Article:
Author: Jan Scholten
Genera: 6,000 species.
Thysanoptera are minute, slender insects, mostly 1 mm long or less. They have fringed wings and unique asymmetrical mouthparts. They fly only weakly and their feathery wings are unsuitable for conventional flight; instead, thrips exploit an unusual mechanism, clap and fling, to create lift using an unsteady circulation pattern with transient vortices near the wings.
Many thrips species are pests of commercially important crops. A few species serve as vectors for over 20 viruses that cause plant disease, especially the Tospoviruses. Some species of thrips are beneficial as pollinators or as predators of other insects or mites. In the right conditions, such as in greenhouses, many species can exponentially increase in population size and form large swarms because of a lack of natural predators coupled with their ability to reproduce asexually, making them an irritation to humans. In addition, thrips may invade houses and infest objects such as furniture, bedding and computer monitors - in the latter case by forcing their way in between the LCD and its glass covering. Their identification to species by standard morphological characters is often challenging.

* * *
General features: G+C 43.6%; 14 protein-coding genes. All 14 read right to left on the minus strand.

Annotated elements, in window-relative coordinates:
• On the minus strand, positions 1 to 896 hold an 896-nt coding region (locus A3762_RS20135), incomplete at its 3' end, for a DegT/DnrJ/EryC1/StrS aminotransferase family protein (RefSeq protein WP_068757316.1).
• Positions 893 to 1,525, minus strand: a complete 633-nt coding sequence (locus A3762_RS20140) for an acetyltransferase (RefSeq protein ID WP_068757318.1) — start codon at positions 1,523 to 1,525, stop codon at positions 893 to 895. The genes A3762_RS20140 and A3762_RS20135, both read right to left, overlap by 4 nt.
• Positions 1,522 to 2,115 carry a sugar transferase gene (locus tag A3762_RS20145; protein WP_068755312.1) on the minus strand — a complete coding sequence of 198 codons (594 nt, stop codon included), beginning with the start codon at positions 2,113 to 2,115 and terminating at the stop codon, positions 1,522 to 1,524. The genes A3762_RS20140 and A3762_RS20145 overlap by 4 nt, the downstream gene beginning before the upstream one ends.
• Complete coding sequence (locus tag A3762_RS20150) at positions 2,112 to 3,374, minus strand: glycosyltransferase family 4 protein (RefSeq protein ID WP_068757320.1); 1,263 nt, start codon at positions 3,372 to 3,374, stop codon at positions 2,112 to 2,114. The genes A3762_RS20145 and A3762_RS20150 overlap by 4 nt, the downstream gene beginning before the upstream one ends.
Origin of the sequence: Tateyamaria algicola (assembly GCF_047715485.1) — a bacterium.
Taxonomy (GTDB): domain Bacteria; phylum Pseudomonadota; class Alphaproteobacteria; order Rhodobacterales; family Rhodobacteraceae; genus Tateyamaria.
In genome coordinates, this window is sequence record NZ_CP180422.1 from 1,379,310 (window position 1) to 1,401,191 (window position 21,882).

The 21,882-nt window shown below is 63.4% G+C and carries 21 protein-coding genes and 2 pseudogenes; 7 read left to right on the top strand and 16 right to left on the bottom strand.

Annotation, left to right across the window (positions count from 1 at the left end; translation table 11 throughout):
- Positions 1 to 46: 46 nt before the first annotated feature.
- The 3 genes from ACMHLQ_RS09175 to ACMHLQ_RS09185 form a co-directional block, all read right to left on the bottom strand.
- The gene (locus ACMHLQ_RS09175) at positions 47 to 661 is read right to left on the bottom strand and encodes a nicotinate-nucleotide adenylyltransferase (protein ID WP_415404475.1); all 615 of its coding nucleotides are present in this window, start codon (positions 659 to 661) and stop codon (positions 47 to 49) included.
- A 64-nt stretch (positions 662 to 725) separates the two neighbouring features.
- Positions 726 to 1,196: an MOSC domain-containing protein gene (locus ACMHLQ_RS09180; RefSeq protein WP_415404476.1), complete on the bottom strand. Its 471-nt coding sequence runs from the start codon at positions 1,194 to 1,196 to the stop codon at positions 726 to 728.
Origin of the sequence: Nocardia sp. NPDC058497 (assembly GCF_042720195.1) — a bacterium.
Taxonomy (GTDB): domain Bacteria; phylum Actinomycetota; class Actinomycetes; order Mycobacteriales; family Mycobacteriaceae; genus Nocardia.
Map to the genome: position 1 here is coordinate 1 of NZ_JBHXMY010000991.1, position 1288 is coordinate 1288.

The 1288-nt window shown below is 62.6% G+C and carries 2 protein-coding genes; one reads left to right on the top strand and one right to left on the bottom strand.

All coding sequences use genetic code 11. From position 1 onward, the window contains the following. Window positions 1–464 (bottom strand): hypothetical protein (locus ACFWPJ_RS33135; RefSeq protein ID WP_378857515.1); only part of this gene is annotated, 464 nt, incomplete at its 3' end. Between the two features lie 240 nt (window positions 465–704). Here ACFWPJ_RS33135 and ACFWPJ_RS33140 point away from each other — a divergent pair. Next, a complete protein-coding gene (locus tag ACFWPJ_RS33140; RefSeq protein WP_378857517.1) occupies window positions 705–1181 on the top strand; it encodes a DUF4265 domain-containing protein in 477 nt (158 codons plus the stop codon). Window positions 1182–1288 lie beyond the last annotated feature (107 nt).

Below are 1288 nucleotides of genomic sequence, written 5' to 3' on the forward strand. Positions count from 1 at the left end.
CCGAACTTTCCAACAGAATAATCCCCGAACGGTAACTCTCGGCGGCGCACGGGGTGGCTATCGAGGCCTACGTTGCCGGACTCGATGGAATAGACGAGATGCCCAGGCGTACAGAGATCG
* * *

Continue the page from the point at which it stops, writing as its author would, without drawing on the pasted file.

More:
Thrips feed mostly on plants by puncturing and sucking up the contents. A few are predators.